[ksk-rollover] [Ext] Re: Starting discussion on acceptable criteria for proceeding with the root KSK roll

Petr Špaček petr.spacek at nic.cz
Fri Jan 5 09:40:36 UTC 2018

On 5.1.2018 09:30, Erwin Lansing via ksk-rollover wrote:
> David,
>> On 5 Jan 2018, at 02.29, David Conrad <david.conrad at icann.org
>> <mailto:david.conrad at icann.org>> wrote:
>> I share this concern, but TBH, from my experience in the outreach I
>> was involved with personally, the response was bimodal, either:
>> A) boredom, having to listen to yet another talk on stuff they’d
>> already dealt with (e.g., NANOGs, RIPE meetings, etc)
>> - or -
>> B) incomprehension, not even knowing what the letters DNS stand for.
>> (e.g., CIO/CTO forums, non-technical venues)
>> The reality is that finding the right people to speak to to ensure
>> resolvers are properly configured for the KSK rollover turns out to be
>> quite hard.
> I, and most people on this list, are definitely in group A.  Those talks
> are good breaks to check email during conferences :-)
> But seriously, that goes to the heart of the problem.  The people trying
> to fix the issue (A) are not the people actually using the service (B).
>  That’s both a problem to reach those people that may need to act in
> some way, but also might lead to misunderstandings about how the world
> looks from the viewpoint of the other group.
>> To be very clear, we don’t want to continue postponing. What we’re
>> looking for is for the community to tell us in the ICANN Org how to
>> move forward. We were surprised with the 8145 data (i.e., that we were
>> actually getting data and the number of misconfigurations we were
>> seeing were as high as they were). We’ve done a bit of analysis and
>> from what little we’ve been able to ascertain, there doesn’t appear to
>> be anything fundamentally broken with the architecture or
>> implementations, rather misconfiguration happens. This isn’t
>> surprising. However, now that we know concretely there will be
>> brokenness, how much is the community willing to tolerate (and what
>> metrics can we use to ensure we’re below that threshold).
> So we don’t want to not do the rollover, we know our data is incomplete,
> and we know there will be an unknown amount of fallout.  From the data
> that we do have through 8145, is there any indication that the amount of
> known brokenness is decreasing?  Could that be used as an indicator
> that, despite all the tremendous effort from ICANN and others over the
> last months, we have no way to decrease the known fallout further,
> thereby assuming there’s nothing more we can do to prevent the unknown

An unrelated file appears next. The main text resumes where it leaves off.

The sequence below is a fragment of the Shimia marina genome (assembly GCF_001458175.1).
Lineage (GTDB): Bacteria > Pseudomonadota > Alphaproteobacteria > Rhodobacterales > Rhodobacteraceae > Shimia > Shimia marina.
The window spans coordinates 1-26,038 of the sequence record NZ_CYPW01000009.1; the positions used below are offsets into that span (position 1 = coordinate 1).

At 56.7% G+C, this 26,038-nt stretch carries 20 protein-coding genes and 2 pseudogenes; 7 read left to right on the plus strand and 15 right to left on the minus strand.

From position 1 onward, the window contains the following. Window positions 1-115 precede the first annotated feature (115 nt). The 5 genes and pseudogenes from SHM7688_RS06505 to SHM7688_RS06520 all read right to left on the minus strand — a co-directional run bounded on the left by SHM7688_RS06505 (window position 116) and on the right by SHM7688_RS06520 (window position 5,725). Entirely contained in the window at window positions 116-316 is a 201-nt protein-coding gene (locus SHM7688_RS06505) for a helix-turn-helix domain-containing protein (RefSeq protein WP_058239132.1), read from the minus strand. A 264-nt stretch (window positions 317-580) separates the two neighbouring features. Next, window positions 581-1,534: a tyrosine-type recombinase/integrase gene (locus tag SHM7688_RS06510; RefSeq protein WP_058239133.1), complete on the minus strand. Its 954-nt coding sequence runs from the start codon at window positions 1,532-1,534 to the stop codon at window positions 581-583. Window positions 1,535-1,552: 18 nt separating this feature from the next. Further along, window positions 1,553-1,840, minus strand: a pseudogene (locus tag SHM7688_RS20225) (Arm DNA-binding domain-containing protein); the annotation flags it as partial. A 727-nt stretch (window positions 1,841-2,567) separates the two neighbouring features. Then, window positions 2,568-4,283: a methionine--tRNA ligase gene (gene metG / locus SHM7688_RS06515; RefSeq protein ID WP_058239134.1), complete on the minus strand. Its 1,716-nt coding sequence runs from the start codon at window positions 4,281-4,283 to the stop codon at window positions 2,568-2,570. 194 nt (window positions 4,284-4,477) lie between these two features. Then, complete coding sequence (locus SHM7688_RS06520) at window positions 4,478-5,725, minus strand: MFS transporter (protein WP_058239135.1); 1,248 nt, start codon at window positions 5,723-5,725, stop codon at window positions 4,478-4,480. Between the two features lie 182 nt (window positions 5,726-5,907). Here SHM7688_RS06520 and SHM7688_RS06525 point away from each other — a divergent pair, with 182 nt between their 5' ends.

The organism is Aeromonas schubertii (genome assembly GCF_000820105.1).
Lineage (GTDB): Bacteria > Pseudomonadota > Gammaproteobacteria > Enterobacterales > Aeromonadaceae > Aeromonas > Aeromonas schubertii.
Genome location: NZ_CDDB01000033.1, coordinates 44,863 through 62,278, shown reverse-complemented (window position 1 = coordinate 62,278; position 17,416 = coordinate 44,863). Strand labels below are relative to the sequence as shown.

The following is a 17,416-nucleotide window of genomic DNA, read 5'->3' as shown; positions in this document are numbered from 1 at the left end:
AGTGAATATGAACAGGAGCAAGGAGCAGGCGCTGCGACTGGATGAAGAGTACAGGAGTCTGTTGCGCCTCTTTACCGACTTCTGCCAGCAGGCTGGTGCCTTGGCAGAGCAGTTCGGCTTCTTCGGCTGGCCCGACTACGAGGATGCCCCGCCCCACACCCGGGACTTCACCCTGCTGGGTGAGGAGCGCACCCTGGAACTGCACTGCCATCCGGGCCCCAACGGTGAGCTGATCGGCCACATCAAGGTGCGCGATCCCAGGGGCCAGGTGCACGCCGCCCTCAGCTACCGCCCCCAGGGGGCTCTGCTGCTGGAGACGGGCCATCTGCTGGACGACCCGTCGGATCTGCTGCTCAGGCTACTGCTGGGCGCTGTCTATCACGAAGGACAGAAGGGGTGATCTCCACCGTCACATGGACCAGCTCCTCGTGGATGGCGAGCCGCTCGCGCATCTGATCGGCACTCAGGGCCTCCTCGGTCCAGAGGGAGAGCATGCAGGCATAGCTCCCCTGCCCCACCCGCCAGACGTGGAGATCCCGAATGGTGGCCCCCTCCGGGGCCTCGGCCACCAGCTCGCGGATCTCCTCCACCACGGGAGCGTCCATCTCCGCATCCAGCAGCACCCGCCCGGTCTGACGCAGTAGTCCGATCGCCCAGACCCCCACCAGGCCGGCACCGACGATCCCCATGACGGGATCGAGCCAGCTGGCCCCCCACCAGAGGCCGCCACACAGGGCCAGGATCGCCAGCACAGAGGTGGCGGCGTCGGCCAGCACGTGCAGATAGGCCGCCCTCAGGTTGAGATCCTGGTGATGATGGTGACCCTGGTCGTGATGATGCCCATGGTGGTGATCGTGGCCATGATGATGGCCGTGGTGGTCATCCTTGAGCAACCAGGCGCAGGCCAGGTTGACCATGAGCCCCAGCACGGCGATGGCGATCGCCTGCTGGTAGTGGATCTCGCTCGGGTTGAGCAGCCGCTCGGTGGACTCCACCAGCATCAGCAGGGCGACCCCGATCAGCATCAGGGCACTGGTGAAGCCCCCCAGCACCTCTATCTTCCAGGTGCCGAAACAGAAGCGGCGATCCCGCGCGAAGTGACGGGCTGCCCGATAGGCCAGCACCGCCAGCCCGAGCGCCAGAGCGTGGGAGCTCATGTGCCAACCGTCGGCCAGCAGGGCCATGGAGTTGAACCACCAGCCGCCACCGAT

> fallout either?
> Erwin

In my opinion, the important metric is *derivative* of:
# of users behind KSK-2017 capable resolver
# of users behind KSK-2010 only resolver

- If portion of users who are ready for the roll is increasing, it might
make sense to wait a little bit longer.
- If the number is steady or even getting worse we need to roll ASAP.

This approch has its own problems I can see:
0. This meric requires mapping resolver=>number of its users.
Geoff Huston's method can theoretically do that for big resolvers, but
his method (web ads) have inherent selection bias.
Is it good enough? I do not dare to guess.

1. Both RFC 8145 *and* IETF draft-huston-kskroll-sentinel suffer from
unquantified selection bias at the moment.

RFC 8145 data show 'best resolvers', i.e. those who are managed by
people who updated their software, but this tell us *nothing* about real
state of the Internet at large.

If there were new versions of software implementing
draft-huston-kskroll-sentinel we could attempt to quantify its
deployment, but I'm personally not convinced that it will get real
deployment anytime soon, so its data will again have so strong selection
bias so they will be useless.

As other people mentioned already in this discussion, we need to roll to
a) firedrill for future emergencies
b) improve trust in the DNSSEC technology (most likely by going to
stronger algs/keys in future rolls)

This leads me to conclusion that we do not have and most likely will not
have relevant data anyway, so it is pointless to postpone the roll any
further. Please will fix their stuff when it breaks.

(Geoff and others, I will be more than happy if you prove that I'm wrong
and that you have drawers full of data!)

Petr Špaček  @  CZ.NIC

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